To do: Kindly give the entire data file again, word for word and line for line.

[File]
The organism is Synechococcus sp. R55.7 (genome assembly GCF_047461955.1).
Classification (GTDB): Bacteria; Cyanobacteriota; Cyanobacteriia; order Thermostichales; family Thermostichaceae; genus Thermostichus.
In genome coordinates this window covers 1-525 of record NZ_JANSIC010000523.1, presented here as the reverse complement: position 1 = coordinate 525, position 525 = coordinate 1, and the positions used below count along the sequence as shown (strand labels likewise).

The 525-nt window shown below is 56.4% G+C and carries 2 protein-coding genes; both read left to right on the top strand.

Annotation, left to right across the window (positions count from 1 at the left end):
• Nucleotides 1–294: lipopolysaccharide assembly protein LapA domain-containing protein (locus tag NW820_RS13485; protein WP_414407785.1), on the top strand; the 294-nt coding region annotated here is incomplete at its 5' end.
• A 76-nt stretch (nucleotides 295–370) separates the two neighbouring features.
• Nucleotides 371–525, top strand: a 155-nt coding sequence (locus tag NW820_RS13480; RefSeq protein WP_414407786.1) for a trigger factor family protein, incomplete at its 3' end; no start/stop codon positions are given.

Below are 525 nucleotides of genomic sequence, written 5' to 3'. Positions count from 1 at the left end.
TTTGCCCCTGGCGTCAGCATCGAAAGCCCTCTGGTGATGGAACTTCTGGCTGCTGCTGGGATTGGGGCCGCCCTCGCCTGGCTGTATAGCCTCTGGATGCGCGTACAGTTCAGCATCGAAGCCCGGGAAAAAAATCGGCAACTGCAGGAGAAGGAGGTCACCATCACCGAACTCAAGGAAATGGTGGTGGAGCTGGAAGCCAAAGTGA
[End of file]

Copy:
The organism is Synechococcus sp. R55.7 (genome assembly GCF_047461955.1).
Classification (GTDB): Bacteria; Cyanobacteriota; Cyanobacteriia; order Thermostichales; family Thermostichaceae; genus Thermostichus.
In genome coordinates this window covers 1-525 of record NZ_JANSIC010000523.1, presented here as the reverse complement: position 1 = coordinate 525, position 525 = coordinate 1, and the positions used below count along the sequence as shown (strand labels likewise).

The 525-nt window shown below is 56.4% G+C and carries 2 protein-coding genes; both read left to right on the top strand.

Annotation, left to right across the window (positions count from 1 at the left end):
• Nucleotides 1–294: lipopolysaccharide assembly protein LapA domain-containing protein (locus tag NW820_RS13485; protein WP_414407785.1), on the top strand; the 294-nt coding region annotated here is incomplete at its 5' end.
• A 76-nt stretch (nucleotides 295–370) separates the two neighbouring features.
• Nucleotides 371–525, top strand: a 155-nt coding sequence (locus tag NW820_RS13480; RefSeq protein WP_414407786.1) for a trigger factor family protein, incomplete at its 3' end; no start/stop codon positions are given.

Below are 525 nucleotides of genomic sequence, written 5' to 3'. Positions count from 1 at the left end.
TTTGCCCCTGGCGTCAGCATCGAAAGCCCTCTGGTGATGGAACTTCTGGCTGCTGCTGGGATTGGGGCCGCCCTCGCCTGGCTGTATAGCCTCTGGATGCGCGTACAGTTCAGCATCGAAGCCCGGGAAAAAAATCGGCAACTGCAGGAGAAGGAGGTCACCATCACCGAACTCAAGGAAATGGTGGTGGAGCTGGAAGCCAAAGTGA